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Lab Notebook


Our biosafety committee on campus has approved our project and considered possible safety risks to our team members and the environment. It has been determined, that in our stage of research, basic laboratory precautions are sufficient to address our team safety including; wearing gloves, wearing eyeware, using a safety hood, and properly disposing of biowastes. The biobrick components we have made this year pose no known harm to human or animal safety. There is no foreseen failure or mutation in our designed components that could introduce any safety risk. Future work with Synechocystis could involve its introduction into a natural environment, as it is a photosynthetic organism. Synechocystis is present in many healthy marine systems and no component developed at this time would produce a risk if released to the environment. Great care should be taken before introducing engineered Synechocystis into the environment. Our work to develop parts that facilitate protein secretion in E. coli and Synechocystis has had specific protein targets that are safe. We realize that these parts could be used to develop constructs for the secretion of harmful cellular products. Though this is a concern, the positive opportunities that this part make available outweigh the low probability of this work being intentionally manipulated to introduce harm. It is for this reason that they were developed and submitted to the registry.

We feel that performing research that is transparent and open contributes to the safety of the public and to ourselves. Providing opportunities to share our work and introduce others to the growing field of synthetic biology is important to us. The teams participating in iGEM can play an invaluable role in establishing policy regarding human practices and in acting as a liaison between the community of synthetic biology and the public. The multidisciplinary aspect of iGEM is conducive to progress in these two areas. With a concerted effort we can help ensure that synthetic biology continues to progress and reach its potential. In 2009, USU’s iGEM team proposed that the following requirements could be added to the iGEM experience:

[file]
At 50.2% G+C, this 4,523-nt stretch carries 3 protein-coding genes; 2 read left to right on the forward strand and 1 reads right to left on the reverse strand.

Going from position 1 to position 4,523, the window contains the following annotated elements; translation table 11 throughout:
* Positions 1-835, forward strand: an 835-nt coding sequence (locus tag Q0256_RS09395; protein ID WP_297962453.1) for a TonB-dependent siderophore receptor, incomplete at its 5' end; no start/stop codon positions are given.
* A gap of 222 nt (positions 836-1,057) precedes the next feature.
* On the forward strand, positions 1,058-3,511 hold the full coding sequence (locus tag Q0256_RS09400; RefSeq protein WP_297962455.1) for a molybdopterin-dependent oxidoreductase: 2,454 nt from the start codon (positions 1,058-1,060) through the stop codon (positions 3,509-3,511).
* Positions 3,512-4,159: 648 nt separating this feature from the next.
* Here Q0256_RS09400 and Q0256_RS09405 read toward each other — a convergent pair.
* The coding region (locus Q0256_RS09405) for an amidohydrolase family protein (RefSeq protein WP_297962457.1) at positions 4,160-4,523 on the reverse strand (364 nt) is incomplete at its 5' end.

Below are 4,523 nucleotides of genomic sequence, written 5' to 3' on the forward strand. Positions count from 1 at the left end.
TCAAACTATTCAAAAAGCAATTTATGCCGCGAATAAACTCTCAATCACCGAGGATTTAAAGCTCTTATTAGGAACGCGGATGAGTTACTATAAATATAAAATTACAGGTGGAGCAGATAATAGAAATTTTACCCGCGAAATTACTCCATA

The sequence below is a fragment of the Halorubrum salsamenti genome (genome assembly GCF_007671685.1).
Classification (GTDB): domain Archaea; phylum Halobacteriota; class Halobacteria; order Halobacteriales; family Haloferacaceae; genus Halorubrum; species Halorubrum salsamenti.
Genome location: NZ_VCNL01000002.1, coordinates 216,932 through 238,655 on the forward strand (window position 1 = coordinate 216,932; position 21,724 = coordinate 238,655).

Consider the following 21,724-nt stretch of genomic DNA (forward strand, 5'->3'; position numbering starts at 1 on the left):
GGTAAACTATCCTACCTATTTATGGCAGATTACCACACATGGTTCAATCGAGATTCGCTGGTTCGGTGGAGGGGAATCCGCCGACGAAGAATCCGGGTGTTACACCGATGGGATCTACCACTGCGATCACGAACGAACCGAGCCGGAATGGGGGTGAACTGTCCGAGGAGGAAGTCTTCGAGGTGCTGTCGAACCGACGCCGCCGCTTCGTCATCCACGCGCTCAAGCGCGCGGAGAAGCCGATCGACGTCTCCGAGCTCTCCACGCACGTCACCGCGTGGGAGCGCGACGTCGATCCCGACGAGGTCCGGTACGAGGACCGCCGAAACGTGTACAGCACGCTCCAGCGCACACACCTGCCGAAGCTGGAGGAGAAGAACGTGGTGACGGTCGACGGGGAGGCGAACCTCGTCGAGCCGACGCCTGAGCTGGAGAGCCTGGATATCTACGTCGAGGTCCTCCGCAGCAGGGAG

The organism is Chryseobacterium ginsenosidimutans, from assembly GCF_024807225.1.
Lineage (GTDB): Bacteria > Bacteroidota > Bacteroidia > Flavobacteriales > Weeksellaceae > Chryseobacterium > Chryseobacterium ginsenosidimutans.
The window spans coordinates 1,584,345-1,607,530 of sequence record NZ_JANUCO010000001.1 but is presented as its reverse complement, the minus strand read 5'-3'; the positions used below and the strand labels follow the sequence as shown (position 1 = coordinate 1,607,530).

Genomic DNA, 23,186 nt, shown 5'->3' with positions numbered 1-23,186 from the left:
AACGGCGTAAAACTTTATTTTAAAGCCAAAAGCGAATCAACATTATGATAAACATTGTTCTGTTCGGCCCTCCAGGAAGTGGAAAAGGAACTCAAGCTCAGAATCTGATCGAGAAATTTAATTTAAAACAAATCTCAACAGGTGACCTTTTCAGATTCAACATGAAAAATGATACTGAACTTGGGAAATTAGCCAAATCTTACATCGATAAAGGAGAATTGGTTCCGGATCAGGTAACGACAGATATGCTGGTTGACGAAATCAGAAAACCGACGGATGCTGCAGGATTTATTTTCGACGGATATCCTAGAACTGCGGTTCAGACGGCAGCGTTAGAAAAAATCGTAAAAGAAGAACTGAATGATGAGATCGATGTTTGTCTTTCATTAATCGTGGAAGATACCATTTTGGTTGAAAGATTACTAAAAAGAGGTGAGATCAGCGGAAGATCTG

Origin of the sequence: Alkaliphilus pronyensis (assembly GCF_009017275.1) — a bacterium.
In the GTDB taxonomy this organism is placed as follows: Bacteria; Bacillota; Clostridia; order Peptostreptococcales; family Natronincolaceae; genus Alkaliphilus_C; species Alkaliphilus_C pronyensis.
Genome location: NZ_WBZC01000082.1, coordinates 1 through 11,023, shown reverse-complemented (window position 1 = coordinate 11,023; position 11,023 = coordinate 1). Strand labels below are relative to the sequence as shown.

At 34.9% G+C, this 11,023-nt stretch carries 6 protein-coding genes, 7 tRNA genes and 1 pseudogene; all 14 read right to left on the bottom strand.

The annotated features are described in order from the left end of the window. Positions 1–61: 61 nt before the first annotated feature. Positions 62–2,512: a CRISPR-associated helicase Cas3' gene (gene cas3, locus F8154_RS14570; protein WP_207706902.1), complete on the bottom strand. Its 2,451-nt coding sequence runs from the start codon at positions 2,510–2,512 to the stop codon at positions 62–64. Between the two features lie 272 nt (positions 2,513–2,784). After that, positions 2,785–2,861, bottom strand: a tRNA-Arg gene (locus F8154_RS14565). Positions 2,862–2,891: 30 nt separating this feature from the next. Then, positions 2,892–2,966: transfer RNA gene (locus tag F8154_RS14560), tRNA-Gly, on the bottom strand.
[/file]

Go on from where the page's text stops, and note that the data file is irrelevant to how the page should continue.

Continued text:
• Additional requirements for medal qualification could require a team to make an effort to have accurately released in a school newspaper or website, an article about synthetic biology and the school’s involvement with iGEM.
  • Encourage iGEM teams to host or give a presentation addressing synthetic biology open to the school and public. The presentation should also be open to accepting questions and addressing concerns.

The 2010 USU iGEM team has accomplished both of these ends. The team was involved in the release of an article to the university and community describing the 2009 experience and introducing the field of synthetic biology. This article can be found at this site.

The Department of Biological Engineering at USU worked together with the USU iGEM team to host a presentation given by Drew Endy open to the university community. His presentation on synthetic biology was recorded and an article released about his visit. He visited USU on January 29, 2010. More information is available at this site.

We will continue to contribute to the growth of synthetic biology and its safe development by organizing and supporting such educational experiences open to the public. We are confident that such efforts will create an open forum for discussing the field's potential and concerns regarding synthetic biology, ultimately contributing to the field's advancement and public safety.

Official Meetings

July 1

Initial meeting to decide direction of project. Two initial ideas discussed, but "CyanoBricks" integration plasmid chosen due to prior progress made, the potential for advancement before iGEM, and the unique platform it provides for iGEM competition.

August 5

Presented iGEM project to the dean of the College of Engineering.

September 9

Team discussion meeting times, progress on parts & composite parts. Shirt design was decided.

September 16

Reviewed judging criteria and reviewed our progress on integration vector and composite constructions. Discussed which tracks would be most applicable to our project. Discussed titles for our project.

September 18

Made final decisions for our intended track, chose a final project title, and gave a final review of our abstract. Discussed our wiki progress.

September 23

Met to discuss progress with constructs, and issues with certain protocols. Revised timeline for remainder of project.

September 27

Team wiki party - upload majority of information, set up placeholders for any pages not yet ready. Discussed logos, ate pizza.

October 26

Final Wiki Meeting - edited and polished formats, proofreading